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Office of Public and Intergovernmental Affairs

Remarks by Former Deputy Secretary W. Scott Gould

Comprehensive Recruitment and Hiring Reform Press Conference
Washington, DC
May 11, 2010

Back in November, I had the great pleasure of joining Director [John] Berry [Office of Personnel Management] in announcing the President’s Veterans Employment Initiative. I said then that that initiative would be good for both Veterans and the federal government. I want to say the same thing here today about the President’s Comprehensive Recruitment and Hiring Reform.

This reform will make it easier for Veterans to seek and obtain federal jobs. It does for Veterans what it does for every federal job seeker: It speeds up the whole process and greatly simplifies the initial application, relieving Veterans of having to write a book just to apply for a job. All they’ll need is a resume.

But the reform also safeguards the rights of Veterans. Those entitled to preference points will see those points applied in the process of determining their quality category. Veterans with 10 preference points will also be placed at the top of their category. The top category won’t be limited by the “rule of three,” so more Veterans will have a shot at rising to the top. If they do, they’ll be the first to be offered the job.

This system of selection has been tested before at the Department of Agriculture, and the result was more Veterans hired. That’s good for Veterans, but it’s also good for the federal government. Veterans make exceptional employees. They are mature beyond their years and eager to live productive, meaningful lives. They are accustomed to working hard and making a difference. They know how to work as a team with others from diverse backgrounds. And they know how to plan, manage, and prioritize tasks to accomplish a mission. The nation has already invested extensively in their training and professional development. Their hard-won experience makes them great citizens and valuable employees.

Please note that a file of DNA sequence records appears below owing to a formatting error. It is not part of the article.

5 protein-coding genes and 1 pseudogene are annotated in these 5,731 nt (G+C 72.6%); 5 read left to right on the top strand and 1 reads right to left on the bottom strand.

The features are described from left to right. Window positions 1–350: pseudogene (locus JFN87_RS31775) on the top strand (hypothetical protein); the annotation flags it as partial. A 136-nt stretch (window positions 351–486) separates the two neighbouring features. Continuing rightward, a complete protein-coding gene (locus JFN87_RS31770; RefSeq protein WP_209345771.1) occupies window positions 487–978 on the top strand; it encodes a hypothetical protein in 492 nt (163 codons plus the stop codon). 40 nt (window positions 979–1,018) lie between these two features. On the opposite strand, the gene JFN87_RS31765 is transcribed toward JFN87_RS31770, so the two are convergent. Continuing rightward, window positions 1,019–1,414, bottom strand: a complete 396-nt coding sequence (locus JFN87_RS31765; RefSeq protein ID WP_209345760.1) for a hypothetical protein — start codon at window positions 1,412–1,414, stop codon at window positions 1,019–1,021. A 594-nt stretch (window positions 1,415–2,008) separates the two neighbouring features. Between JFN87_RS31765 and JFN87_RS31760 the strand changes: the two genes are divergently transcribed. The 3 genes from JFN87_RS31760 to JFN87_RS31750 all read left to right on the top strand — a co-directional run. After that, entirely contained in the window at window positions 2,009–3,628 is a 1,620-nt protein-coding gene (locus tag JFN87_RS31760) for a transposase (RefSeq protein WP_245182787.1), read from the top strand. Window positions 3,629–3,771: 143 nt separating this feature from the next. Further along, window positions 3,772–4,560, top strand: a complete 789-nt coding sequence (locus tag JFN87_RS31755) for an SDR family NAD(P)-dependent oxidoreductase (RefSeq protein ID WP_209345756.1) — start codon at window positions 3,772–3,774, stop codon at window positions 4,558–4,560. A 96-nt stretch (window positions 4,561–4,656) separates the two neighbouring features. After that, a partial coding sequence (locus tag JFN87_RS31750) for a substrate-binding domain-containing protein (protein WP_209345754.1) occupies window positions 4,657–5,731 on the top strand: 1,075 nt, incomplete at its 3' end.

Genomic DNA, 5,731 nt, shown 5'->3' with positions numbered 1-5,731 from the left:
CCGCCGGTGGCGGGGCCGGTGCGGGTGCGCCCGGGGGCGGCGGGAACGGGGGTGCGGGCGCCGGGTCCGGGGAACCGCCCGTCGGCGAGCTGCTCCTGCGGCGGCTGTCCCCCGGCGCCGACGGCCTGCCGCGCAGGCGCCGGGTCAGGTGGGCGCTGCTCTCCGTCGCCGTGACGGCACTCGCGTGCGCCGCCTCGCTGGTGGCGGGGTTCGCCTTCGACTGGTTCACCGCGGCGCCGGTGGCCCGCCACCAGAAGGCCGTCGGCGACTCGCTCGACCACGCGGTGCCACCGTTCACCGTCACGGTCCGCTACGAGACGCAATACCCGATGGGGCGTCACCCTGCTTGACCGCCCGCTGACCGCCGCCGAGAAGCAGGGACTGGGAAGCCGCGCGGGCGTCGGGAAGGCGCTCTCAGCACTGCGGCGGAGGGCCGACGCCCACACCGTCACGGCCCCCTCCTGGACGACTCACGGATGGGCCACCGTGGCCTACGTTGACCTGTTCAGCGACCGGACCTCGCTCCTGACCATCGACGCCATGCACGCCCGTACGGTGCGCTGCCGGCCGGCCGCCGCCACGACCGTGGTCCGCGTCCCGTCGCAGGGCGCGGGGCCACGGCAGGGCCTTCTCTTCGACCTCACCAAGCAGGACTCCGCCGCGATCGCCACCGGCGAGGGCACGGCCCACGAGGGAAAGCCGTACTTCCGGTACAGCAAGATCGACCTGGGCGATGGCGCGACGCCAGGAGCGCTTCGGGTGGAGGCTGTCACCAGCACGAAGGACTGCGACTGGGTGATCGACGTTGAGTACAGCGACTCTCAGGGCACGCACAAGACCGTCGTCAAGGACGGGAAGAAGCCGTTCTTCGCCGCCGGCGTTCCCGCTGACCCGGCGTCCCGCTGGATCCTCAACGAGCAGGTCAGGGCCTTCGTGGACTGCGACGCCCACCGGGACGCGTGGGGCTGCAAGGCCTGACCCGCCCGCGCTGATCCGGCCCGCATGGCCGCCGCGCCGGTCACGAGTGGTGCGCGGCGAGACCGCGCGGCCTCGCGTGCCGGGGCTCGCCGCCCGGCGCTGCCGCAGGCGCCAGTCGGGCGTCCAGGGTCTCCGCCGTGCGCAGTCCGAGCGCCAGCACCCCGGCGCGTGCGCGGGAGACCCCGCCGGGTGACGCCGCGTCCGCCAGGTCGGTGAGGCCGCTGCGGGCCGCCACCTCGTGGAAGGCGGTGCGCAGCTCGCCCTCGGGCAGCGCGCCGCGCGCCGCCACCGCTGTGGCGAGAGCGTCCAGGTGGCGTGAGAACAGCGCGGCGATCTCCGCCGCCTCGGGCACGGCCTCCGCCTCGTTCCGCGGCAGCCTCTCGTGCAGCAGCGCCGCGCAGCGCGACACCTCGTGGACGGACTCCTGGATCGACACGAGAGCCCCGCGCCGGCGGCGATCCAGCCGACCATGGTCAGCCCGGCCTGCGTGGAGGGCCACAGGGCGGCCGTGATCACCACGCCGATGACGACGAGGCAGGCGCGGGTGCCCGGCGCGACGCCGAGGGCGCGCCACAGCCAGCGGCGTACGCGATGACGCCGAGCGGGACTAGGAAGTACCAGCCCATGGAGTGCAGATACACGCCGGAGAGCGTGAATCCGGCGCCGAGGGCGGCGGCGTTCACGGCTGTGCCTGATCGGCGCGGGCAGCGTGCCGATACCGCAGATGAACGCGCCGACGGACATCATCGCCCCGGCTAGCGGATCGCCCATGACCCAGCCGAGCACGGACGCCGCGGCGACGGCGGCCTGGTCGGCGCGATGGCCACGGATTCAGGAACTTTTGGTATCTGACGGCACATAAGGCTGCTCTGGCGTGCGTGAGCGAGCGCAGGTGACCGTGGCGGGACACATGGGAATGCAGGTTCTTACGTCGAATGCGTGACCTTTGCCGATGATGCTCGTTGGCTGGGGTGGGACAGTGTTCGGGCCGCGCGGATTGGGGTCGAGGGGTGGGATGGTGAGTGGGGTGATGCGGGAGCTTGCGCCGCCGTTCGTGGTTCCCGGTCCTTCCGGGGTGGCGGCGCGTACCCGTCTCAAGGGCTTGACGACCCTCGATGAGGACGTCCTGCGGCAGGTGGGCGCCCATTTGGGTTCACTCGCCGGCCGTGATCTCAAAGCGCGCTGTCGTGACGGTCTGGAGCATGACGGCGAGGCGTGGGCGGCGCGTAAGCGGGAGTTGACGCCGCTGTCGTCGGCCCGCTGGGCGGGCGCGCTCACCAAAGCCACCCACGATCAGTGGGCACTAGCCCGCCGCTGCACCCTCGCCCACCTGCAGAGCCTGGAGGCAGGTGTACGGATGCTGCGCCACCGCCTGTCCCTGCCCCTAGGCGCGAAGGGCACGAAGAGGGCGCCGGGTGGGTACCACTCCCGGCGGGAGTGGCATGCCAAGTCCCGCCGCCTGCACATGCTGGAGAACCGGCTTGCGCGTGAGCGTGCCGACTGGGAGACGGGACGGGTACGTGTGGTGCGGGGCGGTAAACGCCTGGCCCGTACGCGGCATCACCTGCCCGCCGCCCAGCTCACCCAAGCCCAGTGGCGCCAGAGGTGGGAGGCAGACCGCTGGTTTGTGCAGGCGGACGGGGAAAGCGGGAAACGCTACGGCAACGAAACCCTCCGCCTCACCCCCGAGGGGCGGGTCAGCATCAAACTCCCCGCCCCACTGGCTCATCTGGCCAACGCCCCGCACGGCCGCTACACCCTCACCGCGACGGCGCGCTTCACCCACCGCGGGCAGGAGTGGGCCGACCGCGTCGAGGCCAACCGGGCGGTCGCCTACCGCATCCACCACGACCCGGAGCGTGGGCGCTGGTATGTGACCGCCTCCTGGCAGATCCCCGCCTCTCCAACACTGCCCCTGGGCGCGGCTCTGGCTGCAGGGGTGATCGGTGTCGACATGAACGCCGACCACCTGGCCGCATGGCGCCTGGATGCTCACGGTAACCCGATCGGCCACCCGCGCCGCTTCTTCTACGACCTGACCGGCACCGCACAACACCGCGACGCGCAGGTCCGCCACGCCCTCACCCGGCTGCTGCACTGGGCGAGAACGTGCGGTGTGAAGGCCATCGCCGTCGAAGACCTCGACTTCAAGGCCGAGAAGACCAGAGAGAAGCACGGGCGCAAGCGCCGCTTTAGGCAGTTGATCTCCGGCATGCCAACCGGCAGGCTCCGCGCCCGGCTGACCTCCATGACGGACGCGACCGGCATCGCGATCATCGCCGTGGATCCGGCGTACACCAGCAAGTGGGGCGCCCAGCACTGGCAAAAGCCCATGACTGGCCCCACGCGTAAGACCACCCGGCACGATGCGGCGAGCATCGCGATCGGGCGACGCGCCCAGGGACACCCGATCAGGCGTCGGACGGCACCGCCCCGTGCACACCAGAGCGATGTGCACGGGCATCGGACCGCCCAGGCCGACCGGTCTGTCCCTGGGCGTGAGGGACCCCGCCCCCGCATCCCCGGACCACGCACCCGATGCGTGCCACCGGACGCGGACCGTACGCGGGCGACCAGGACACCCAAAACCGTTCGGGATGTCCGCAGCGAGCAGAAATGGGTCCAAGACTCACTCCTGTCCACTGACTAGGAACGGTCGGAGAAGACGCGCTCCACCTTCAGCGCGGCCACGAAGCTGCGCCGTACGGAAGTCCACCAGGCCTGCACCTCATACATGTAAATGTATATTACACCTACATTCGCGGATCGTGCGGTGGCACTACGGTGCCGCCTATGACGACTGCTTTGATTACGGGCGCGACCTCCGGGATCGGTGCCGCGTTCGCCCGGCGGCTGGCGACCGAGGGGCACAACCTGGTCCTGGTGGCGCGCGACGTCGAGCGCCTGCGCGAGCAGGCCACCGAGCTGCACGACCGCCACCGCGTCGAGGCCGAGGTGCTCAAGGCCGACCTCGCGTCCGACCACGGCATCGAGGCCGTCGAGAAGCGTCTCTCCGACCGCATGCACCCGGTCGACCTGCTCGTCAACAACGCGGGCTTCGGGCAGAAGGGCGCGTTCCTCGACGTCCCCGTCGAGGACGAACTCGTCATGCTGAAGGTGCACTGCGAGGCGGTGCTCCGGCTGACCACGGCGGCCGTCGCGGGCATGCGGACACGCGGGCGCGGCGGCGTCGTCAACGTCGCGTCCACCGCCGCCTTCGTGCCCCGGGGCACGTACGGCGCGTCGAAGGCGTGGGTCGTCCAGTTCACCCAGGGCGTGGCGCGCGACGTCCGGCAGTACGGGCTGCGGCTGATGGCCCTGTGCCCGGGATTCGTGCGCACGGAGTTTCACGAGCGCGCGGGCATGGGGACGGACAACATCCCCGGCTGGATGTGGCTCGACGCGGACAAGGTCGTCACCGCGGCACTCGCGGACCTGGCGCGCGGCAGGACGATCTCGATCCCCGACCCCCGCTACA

At VA, we are chomping at the bit to move forward with this reform and compete for our fair share of this great talent pool. We estimate having to hire 105,000 people in the next three years. When I started at VA last year, it took well over 100 days on average to go through the whole hiring process. We intend to reduce this dramatically. This new Comprehensive Recruiting and Hiring Reform will help us get there.

On behalf of Secretary Shinseki, I’d like to thank our colleagues the Office of Personnel Management for their extraordinary efforts in moving forward with this very welcome reform. It’s a great start to strengthening a critical link in the HR value chain — recruiting and hiring. It’s also a potent enabler for the Veterans Employment Initiative, making it much easier for all federal agencies to meet the President’s expectations for doing right by Veterans.